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Great concept for vessels requiring high degree maneuverability, but around here, they're Manatee killers.
No more so than any prop I would think.
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Old 08-07-2015, 01:18 PM   #49
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Originally Posted by Ski in NC View Post

That Finland wreck seems more due to poor glasswork by the builder and not so much due to IPS.
The wreck was due to operator error, the skipper put the boat on the rocks at high speed.

Volvo claims that if you hit something at high speed with the IPS, it will break away, the boat will remain watertight, and all will be well. These particular IPS units did not break away, placing the grounding loads on the hull, which broke. Perhaps it would not of broken had it been better built, or if the IPS units had broken away as advertized.

Its been a while since I read that report but I believe the Finns placed blame on both the builder (Jeanneau) and on Volvo.
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Old 08-07-2015, 01:29 PM   #50
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The wreck was due to operator error, the skipper put the boat on the rocks at high speed.

Volvo claims that if you hit something at high speed with the IPS, it will break away, the boat will remain watertight, and all will be well. These particular IPS units did not break away, placing the grounding loads on the hull, which broke. Perhaps it would not of broken had it been better built, or if the IPS units had broken away as advertized.

Its been a while since I read that report but I believe the Finns placed blame on both the builder (Jeanneau) and on Volvo.
Yep, clearly on the operator for hitting the rocks at speed, sort of goes without saying. But: The glass structure sure did look weak in avoiding the uplift of the drive at the rear of the pod port when contact was made. The question then is once the hull yielded, did that affect the fracture of the fuse link in the drive? The hull yielding reduced the force on the drive.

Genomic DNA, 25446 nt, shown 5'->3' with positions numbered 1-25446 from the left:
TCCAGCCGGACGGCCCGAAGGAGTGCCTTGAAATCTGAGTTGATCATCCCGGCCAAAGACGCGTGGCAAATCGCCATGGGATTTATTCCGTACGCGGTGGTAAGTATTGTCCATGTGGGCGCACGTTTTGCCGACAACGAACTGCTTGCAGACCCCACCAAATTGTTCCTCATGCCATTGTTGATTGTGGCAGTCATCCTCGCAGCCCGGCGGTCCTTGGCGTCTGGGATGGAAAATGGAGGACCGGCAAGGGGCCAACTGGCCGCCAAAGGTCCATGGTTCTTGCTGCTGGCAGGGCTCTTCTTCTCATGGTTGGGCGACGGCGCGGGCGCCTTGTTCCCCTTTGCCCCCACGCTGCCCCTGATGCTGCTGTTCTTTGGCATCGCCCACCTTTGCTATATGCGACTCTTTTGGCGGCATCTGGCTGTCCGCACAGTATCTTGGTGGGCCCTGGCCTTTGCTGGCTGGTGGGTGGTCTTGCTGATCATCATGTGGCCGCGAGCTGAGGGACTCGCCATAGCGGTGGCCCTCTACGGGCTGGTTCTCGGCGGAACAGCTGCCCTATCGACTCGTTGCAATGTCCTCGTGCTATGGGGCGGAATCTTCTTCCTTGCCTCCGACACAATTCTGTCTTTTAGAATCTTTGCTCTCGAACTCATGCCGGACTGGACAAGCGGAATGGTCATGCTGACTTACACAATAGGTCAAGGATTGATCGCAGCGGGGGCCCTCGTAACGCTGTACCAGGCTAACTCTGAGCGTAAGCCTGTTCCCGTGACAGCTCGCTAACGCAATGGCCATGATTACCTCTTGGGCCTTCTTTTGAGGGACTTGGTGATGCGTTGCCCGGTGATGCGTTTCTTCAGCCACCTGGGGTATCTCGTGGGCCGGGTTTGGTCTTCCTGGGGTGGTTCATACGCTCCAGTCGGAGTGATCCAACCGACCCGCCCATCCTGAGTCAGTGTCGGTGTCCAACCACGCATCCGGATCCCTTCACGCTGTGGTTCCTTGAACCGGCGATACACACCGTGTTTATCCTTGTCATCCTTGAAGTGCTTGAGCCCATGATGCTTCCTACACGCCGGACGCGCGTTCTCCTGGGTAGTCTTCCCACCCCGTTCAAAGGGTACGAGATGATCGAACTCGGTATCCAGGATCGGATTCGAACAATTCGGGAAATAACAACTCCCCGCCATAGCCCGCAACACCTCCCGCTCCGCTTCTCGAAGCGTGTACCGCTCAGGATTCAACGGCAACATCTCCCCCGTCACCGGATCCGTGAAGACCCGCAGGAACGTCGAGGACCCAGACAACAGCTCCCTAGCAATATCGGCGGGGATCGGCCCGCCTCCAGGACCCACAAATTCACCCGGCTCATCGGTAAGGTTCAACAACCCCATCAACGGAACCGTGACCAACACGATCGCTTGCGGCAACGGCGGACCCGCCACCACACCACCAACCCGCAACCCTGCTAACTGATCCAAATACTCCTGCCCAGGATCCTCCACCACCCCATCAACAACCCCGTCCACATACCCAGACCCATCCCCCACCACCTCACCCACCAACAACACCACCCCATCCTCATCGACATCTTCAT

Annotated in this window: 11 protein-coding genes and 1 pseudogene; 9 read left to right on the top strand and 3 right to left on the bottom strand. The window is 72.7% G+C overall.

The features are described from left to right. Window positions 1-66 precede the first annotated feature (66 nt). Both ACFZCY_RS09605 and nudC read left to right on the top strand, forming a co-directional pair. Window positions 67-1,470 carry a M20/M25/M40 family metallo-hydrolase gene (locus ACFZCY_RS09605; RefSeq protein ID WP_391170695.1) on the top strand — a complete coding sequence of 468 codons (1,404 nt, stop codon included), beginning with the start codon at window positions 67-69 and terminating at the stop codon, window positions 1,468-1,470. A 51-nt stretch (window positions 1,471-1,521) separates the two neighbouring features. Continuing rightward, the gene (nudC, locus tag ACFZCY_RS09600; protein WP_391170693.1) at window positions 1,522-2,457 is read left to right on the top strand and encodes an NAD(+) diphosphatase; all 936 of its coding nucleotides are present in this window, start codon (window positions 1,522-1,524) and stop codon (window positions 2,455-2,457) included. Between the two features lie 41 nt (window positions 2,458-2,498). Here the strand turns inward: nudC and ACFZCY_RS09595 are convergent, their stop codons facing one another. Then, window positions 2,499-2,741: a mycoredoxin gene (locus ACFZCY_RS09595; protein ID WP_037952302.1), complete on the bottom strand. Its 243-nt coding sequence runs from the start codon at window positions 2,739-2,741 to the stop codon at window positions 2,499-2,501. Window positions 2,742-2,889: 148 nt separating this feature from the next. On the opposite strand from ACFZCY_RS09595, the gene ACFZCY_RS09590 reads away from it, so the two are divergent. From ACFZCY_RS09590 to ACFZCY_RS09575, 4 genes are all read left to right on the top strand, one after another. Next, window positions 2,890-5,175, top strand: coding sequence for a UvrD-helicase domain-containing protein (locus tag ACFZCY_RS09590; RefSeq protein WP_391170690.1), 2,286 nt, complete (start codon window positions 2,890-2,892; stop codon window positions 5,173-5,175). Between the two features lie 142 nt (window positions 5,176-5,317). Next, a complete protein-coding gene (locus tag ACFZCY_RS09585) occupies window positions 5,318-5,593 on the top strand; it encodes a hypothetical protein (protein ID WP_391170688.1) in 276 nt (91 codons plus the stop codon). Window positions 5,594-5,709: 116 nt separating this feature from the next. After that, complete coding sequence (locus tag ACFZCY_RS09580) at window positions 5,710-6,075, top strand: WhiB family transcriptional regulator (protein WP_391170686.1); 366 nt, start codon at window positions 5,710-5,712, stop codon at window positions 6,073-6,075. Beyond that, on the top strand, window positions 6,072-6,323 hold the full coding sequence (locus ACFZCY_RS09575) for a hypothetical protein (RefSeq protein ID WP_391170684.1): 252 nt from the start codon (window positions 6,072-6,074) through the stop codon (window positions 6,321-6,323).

Similar to a straight drive strut pushing into a hull when grounding, with similar effects. Many boats are weak over the strut pad.

Tad- do you know why Zeus requires the pocket?
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Old 08-07-2015, 02:04 PM   #51
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Originally Posted by Ski in NC View Post

Tad- do you know why Zeus requires the pocket?
AFAIK the pocket for the Zeus is so it can be mounted vertical in a vee bottom. The IPS is set up to swivel so it can be mounted square off the hull bottom.....perhaps part of the patent and thus Zeus had to do something different.....
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Old 08-07-2015, 02:22 PM   #52
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Quote:
Originally Posted by Ski in NC View Post
We had a pod boat accident here in NC near Beaufort several years ago. Boat wandered out of the channel at speed and hit a gradual slope of a sandbar. The force on the drives was not enough to shear them. But the boat stopped suddenly enough to cause occupants to fly forward, with severe injuries.

Most other types of propulsion present themselves to the bottom with a gradual angle: Skeg keel, sloping prop shafts, etc. In a grounding as boat bottoms, it ramps up and lifts the hull. Deceleration usually not that severe.

I've been involved in several pod failure investigations. Based on this I am no fan.

Downsides:

Fwd facing props subject to easy damage from small floating debris
Damage from grounding more expensive than straight props
Nead to haul for oil change
Some have poor mechanical reliability
Boat is now limited to that propulsion package for life, or heavy mods otherwise
Parts prices through the roof
Underwater exhaust on IPS has some annoying behavior, my feelings only

The speed/efficiency advantage is real, though.

That Finland wreck seems more due to poor glasswork by the builder and not so much due to IPS.
I think that grounding was in Gallant Channel by a demo boat. There were some injuries as I remember.
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Old 08-07-2015, 04:20 PM   #53
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I remember the introduction of pods and I was of the opinion they'd never sell, people too set in their ways. I was wrong. However, I think they were wrong on the potential sales. There were many who thought it would dominate a large middle segment of the market, basically all the twin engine boats under 60-70'. A very large number of boat builders (actually 137 per their site) have used them and offer them. However, they're the dominant choice for very few builders.

I don't see what need they fill than either an inboard/outboard or a traditional inboard doesn't. However, they are better at some things, primarily efficiency.
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Old 08-08-2015, 02:15 AM   #54
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The Pod Parted